Wednesday, December 21, 2011

Thoughts and Things.

Somebody should have Bill Conlin on suicide watch.  I'm just saying.

I cut my baseball teeth on his Daily News columns in the 1970s and 1980s.  Who knew the deep secrets he was hiding?  Nobody, which is exactly the point.  Football coaches, filmmakers, musicians and writers perform their craft to our admiration, while we go about our daily lives.  They are awarded Grammy's, Pulitzers and are admitted to various sports Halls of Fame, all the while concealing their hideous private lives.  It's long past time that we stop admiring people for their so-called worth to society and start looking at their work - and their work alone - when it comes time to awarding them.  Does it make Bill Conlin any less a sportswriter because he enjoyed fondling young boys and girls?  No. What it does is make him less of a human, and that is something to which we all should aspire to overcome.

Every night this week I have been on the road with a driver who has had his headlights off at the brink of darkness, which is now nearly 4:45pm here on the east coast.  I followed one driver tonight on the mis-named "North-South Freeway" (which actually runs East-West) its entire length; their shadowy presence preceding me on my trip home.  In my silent secrecy, I hoped someone would turn into them so that the court document surrounding their accident would include the phrase "driving in darkness with their headlights off." I'm a bit of a saddist sometimes.

It's three days and counting and I have managed to avoid stepping into a shopping center during what marketing people call the "Christmas Shopping Season."  Oh, if I can only manage Thursday and Friday, I'll have it made!  Meanwhile, I listen to radio and TV ads proclaiming that your gift tells that "special someone" how much you love [him or her]" and asking if you are "ready for the holidays."  Are we ready? Well, isn't that like asking if we're ready for a two-foot snowfall?  It's coming.  On Saturday, mindless fools will be invading the shopping malls and the local news will be filled with stories about those "last-minute shoppers."  Somehow, I feel both free and lonely.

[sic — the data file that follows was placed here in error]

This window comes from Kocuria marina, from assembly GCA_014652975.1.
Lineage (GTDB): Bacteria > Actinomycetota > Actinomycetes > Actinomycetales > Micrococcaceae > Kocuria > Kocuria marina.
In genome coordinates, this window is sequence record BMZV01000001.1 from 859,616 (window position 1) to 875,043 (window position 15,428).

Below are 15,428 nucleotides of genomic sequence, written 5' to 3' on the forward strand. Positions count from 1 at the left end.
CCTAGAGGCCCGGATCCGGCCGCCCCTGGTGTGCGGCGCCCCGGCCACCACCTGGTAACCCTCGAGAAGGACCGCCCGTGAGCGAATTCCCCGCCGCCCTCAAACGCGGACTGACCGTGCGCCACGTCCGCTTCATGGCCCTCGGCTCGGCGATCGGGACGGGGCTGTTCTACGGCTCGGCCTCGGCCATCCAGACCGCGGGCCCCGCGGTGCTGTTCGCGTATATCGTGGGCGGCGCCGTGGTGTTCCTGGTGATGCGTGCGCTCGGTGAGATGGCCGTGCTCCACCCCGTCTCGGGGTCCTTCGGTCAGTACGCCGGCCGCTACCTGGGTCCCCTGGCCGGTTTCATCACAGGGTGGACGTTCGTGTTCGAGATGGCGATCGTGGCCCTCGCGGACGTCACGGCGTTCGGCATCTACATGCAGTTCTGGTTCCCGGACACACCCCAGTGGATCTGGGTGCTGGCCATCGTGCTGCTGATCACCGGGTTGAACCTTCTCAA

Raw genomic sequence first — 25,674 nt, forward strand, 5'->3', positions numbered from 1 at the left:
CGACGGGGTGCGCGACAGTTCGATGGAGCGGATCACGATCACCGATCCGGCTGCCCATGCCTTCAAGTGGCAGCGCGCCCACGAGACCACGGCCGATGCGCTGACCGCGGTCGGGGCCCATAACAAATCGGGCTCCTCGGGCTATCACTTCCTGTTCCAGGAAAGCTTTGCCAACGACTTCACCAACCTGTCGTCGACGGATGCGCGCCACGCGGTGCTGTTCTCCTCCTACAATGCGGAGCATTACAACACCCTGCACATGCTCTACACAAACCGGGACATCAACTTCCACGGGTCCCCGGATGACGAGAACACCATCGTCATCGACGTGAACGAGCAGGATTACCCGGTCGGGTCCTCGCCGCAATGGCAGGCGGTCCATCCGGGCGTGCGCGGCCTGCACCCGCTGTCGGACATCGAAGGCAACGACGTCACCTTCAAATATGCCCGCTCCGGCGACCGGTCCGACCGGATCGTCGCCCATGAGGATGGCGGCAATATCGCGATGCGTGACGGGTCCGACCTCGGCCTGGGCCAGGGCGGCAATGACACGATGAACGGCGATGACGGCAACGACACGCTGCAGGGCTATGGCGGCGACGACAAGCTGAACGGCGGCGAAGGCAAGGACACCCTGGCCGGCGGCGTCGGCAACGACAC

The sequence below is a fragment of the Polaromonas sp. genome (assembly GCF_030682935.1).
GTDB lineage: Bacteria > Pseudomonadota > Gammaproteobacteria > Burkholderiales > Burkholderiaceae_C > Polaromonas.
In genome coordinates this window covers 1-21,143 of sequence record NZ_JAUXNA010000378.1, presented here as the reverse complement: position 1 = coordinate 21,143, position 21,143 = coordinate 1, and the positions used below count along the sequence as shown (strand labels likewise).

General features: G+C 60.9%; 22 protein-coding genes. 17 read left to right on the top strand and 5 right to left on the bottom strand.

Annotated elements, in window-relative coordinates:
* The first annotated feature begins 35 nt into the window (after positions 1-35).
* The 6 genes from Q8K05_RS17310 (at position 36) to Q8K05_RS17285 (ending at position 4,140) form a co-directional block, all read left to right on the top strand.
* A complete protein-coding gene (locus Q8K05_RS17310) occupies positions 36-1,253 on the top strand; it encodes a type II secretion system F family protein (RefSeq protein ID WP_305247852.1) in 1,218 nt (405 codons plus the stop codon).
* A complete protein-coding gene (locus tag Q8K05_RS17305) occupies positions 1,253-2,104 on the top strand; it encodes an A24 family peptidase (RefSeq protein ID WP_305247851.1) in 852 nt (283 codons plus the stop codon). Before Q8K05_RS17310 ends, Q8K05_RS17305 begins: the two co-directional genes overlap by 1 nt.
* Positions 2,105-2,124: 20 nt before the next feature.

I'm one step closer to abandoning the Christmas season entirely.  This year, I have managed to avoid not only the shopping but the office Pollyanna that accompanies the season.  It's simple, really.  Just drive past the mall instead of stopping in.  The $20 gift that I could do without will eventually go to someone else.  Some would ask how I could endure spending the holiday alone.  To those, I would respond that I spend the other 364 days alone, so what's the difference?

 “I know nobody likes me. Why do we have to have a holiday season to emphasize it?”
– Charlie Brown about not receiving any Christmas cards

2 comments:

Art said...

Albeit sad and thought provoking your well crafted words certainly make a direct path through a thick mist that seems to know no resting place. Poetic beauty in its truest form.
As I will never fully understand your lot in life, I do somehow feel some of your pain. I couldn't possibly bear all of it as you do. But then again I chose a very different path. Perhaps many of my choices were made to avoid that world in which you reside. I said all of that to say this. You have been a great inspiration to me through the years, together and apart, there has never been a long span when you did not enter my thoughts and yes prayers. Lets not be separate going forward.

Anthony said...

Amen.